Wednesday, March 5, 2014

Excessive Barking

For me personally, there is nothing more annoying than having a neighbor whose dog barks non-stop. Luckily for me, I have two of those neighbors, each with two dogs, YAY! Every time I pass by with one of my dogs, the neighbor dogs go ballistic. There is not much I can do about my situation besides let my neighbor know their dogs barking is an issue. But there is something I can do to prevent my dogs from becoming a nuisance in the neighborhood, most people who live near us are surprised to hear that we have three dogs because they never hear them bark, here's how...

No matter why your dog is barking, if he has excess amounts of energy that barking is going to be much worse. On the contrary, if your dog is tired he may not bark at all. The importance of exercise in all aspects of training is HUGE. A tired dog is a good dog, so, depending on your dog, you should provide at lest an hour of exercise every day.
Finding the source
The method of training used from this point forward will depend on the cause of your dogs barking. Is it separation  anxiety? Boredom? Reaction to another dog? Since boredom barking can be solved with adequate exercise and entertainment, and separation anxiety is a more complex issue, I will focus on the most common reason for dog barking; outside stimuli.

There are multiple methods that can be used to stop your dog from barking at stimuli such as other dogs, people and many other everyday things. Some use corrections to discourage your dog from barking, like bark collars. Bark collars are great for quick results, but I would warn against using them for the long run because in almost all scenarios, your dog will need the bark collar on all his life. This is because the dog learns that he gets a zap from barking only when the bark collar is actually on, so if your dog does not have his bark collar on 24/7 (Which I do not recommend) he is likely to bark still.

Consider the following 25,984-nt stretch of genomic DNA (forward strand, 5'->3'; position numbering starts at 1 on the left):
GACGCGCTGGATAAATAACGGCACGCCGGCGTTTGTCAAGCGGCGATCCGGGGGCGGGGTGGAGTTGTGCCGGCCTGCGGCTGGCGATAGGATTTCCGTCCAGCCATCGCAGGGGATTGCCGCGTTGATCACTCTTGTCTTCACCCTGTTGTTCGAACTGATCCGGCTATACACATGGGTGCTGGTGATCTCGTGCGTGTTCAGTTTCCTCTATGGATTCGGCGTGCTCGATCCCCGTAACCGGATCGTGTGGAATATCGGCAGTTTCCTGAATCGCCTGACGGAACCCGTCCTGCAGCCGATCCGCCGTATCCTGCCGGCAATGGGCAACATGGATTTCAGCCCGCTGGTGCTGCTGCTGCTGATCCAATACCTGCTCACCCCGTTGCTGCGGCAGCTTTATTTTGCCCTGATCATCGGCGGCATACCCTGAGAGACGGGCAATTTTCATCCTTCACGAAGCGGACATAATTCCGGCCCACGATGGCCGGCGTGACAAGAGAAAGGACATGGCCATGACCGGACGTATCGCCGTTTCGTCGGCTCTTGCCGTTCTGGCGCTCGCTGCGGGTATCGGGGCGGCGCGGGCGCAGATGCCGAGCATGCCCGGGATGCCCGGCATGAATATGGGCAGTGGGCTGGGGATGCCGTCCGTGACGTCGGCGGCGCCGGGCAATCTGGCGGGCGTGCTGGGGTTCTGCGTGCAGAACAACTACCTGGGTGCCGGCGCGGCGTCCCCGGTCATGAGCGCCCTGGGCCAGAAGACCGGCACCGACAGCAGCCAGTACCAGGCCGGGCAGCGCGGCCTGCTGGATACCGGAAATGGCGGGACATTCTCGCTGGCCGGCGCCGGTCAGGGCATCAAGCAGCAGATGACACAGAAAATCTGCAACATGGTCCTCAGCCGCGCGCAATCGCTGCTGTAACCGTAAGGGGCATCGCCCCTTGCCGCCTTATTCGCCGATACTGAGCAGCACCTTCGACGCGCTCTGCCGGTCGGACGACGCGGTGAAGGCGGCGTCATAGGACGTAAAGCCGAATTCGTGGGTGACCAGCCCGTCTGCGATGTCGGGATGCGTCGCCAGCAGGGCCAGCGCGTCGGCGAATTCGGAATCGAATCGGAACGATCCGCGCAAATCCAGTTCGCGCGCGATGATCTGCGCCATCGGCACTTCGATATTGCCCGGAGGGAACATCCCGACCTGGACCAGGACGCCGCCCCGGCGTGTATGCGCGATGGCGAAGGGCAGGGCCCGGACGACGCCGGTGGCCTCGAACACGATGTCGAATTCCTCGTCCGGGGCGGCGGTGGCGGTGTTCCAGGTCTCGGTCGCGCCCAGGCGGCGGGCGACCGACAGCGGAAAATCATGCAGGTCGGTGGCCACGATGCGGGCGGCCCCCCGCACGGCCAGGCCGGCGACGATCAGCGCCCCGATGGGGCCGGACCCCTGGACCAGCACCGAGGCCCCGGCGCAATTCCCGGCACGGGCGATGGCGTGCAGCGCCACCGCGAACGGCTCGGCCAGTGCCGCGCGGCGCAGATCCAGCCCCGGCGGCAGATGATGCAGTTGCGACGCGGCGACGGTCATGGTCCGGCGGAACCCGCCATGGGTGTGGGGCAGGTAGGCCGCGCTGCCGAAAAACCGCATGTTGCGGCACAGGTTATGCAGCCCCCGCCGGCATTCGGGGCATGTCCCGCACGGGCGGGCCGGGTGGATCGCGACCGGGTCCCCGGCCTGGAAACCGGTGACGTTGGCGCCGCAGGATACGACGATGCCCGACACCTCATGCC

Another common method is to use some other form of discouragement, like a spray bottle, to correct your dog with when he barks. This would work great if you could catch your dog every time he barked. The problem with this method is that it is near impossible to catch your dog every time he barks. If you only correct your dog sometimes, your dog learns that sometimes it’s okay to bark, and sometimes it gets me in trouble, but he can’t differentiate between the two, so he continues barking.
And finally to my favorite method. I actually teach my dogs how to bark in order to get them to stop barking. Totally counterintuitive, but it has worked with me. I started slow by teaching my dogs to bark on command, or just waiting for them to bark at some stimuli, then I take a tasty treat and show it to the dog. As soon as his attention is away from barking I say the command ‘quiet’ and give him the treat. Over time I delayed the treat showing until I could say ‘quiet’ and my dogs would immediately stop barking and look to me for a treat. Now whenever my dogs start barking at something I can give the quiet command and they will excitedly come back inside looking for a treat (I don’t give them treats very often because I don’t want them to anticipate a treat as they bark and associate barking with a good thing.)
It also really helps to have a good relationship with your dog and your dog listens to you when you say No.  This way you can say No the moment before your dog starts barking, and the problem is avoided before it could escalate. I feel that this is the best way to train your dog not to bark, but not all dogs will stop what they are doing under all circumstances when you say No. 
Patience, persistence and dried liver can work magic with any dog

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